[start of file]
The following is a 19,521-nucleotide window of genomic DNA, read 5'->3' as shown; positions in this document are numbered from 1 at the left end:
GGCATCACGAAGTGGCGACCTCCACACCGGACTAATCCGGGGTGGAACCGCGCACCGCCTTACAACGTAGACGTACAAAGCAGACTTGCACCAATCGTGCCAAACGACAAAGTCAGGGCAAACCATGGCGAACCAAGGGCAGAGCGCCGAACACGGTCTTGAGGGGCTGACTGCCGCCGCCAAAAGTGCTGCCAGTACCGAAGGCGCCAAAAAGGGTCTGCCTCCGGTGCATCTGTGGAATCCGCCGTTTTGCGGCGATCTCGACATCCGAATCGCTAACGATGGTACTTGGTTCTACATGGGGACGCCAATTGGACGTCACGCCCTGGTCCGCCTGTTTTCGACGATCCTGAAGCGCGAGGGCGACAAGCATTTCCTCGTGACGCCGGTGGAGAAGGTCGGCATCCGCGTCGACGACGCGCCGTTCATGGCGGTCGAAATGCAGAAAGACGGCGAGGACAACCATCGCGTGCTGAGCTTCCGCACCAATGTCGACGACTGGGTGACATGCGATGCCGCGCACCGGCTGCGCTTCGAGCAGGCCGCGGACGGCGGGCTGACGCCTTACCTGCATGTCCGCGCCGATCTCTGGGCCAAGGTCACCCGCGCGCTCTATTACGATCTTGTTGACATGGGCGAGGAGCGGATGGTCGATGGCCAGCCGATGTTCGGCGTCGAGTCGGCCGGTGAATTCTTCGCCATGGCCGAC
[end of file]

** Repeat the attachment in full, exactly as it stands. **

The following is a 19,521-nucleotide window of genomic DNA, read 5'->3' as shown; positions in this document are numbered from 1 at the left end:
GGCATCACGAAGTGGCGACCTCCACACCGGACTAATCCGGGGTGGAACCGCGCACCGCCTTACAACGTAGACGTACAAAGCAGACTTGCACCAATCGTGCCAAACGACAAAGTCAGGGCAAACCATGGCGAACCAAGGGCAGAGCGCCGAACACGGTCTTGAGGGGCTGACTGCCGCCGCCAAAAGTGCTGCCAGTACCGAAGGCGCCAAAAAGGGTCTGCCTCCGGTGCATCTGTGGAATCCGCCGTTTTGCGGCGATCTCGACATCCGAATCGCTAACGATGGTACTTGGTTCTACATGGGGACGCCAATTGGACGTCACGCCCTGGTCCGCCTGTTTTCGACGATCCTGAAGCGCGAGGGCGACAAGCATTTCCTCGTGACGCCGGTGGAGAAGGTCGGCATCCGCGTCGACGACGCGCCGTTCATGGCGGTCGAAATGCAGAAAGACGGCGAGGACAACCATCGCGTGCTGAGCTTCCGCACCAATGTCGACGACTGGGTGACATGCGATGCCGCGCACCGGCTGCGCTTCGAGCAGGCCGCGGACGGCGGGCTGACGCCTTACCTGCATGTCCGCGCCGATCTCTGGGCCAAGGTCACCCGCGCGCTCTATTACGATCTTGTTGACATGGGCGAGGAGCGGATGGTCGATGGCCAGCCGATGTTCGGCGTCGAGTCGGCCGGTGAATTCTTCGCCATGGCCGAC